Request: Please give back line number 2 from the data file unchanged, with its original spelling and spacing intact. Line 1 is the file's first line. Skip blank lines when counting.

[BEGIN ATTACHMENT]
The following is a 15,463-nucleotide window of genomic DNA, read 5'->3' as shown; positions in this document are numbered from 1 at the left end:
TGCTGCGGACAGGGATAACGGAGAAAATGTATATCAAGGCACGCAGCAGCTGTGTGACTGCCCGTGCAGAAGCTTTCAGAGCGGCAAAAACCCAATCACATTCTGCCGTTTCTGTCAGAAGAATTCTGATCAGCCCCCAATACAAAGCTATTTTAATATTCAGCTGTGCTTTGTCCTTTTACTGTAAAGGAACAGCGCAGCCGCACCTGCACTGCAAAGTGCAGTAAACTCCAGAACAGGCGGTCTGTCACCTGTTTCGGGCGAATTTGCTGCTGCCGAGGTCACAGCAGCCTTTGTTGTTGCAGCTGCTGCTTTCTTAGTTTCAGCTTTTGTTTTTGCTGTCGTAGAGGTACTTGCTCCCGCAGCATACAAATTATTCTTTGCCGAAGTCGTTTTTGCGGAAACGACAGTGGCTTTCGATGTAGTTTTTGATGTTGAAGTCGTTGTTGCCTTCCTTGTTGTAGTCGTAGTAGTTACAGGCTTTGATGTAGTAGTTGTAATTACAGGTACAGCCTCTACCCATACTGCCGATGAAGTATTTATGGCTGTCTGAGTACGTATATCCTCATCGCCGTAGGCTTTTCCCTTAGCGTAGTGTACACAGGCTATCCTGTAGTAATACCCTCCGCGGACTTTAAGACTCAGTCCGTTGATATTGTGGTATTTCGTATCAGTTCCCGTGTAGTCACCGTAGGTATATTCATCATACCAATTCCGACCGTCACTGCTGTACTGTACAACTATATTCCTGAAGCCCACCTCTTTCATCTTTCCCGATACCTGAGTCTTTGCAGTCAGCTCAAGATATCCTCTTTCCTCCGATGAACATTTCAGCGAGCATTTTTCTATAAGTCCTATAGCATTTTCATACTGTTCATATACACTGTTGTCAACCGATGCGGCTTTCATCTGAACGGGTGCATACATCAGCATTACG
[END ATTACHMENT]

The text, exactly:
TGCTGCGGACAGGGATAACGGAGAAAATGTATATCAAGGCACGCAGCAGCTGTGTGACTGCCCGTGCAGAAGCTTTCAGAGCGGCAAAAACCCAATCACATTCTGCCGTTTCTGTCAGAAGAATTCTGATCAGCCCCCAATACAAAGCTATTTTAATATTCAGCTGTGCTTTGTCCTTTTACTGTAAAGGAACAGCGCAGCCGCACCTGCACTGCAAAGTGCAGTAAACTCCAGAACAGGCGGTCTGTCACCTGTTTCGGGCGAATTTGCTGCTGCCGAGGTCACAGCAGCCTTTGTTGTTGCAGCTGCTGCTTTCTTAGTTTCAGCTTTTGTTTTTGCTGTCGTAGAGGTACTTGCTCCCGCAGCATACAAATTATTCTTTGCCGAAGTCGTTTTTGCGGAAACGACAGTGGCTTTCGATGTAGTTTTTGATGTTGAAGTCGTTGTTGCCTTCCTTGTTGTAGTCGTAGTAGTTACAGGCTTTGATGTAGTAGTTGTAATTACAGGTACAGCCTCTACCCATACTGCCGATGAAGTATTTATGGCTGTCTGAGTACGTATATCCTCATCGCCGTAGGCTTTTCCCTTAGCGTAGTGTACACAGGCTATCCTGTAGTAATACCCTCCGCGGACTTTAAGACTCAGTCCGTTGATATTGTGGTATTTCGTATCAGTTCCCGTGTAGTCACCGTAGGTATATTCATCATACCAATTCCGACCGTCACTGCTGTACTGTACAACTATATTCCTGAAGCCCACCTCTTTCATCTTTCCCGATACCTGAGTCTTTGCAGTCAGCTCAAGATATCCTCTTTCCTCCGATGAACATTTCAGCGAGCATTTTTCTATAAGTCCTATAGCATTTTCATACTGTTCATATACACTGTTGTCAACCGATGCGGCTTTCATCTGAACGGGTGCATACATCAGCATTACG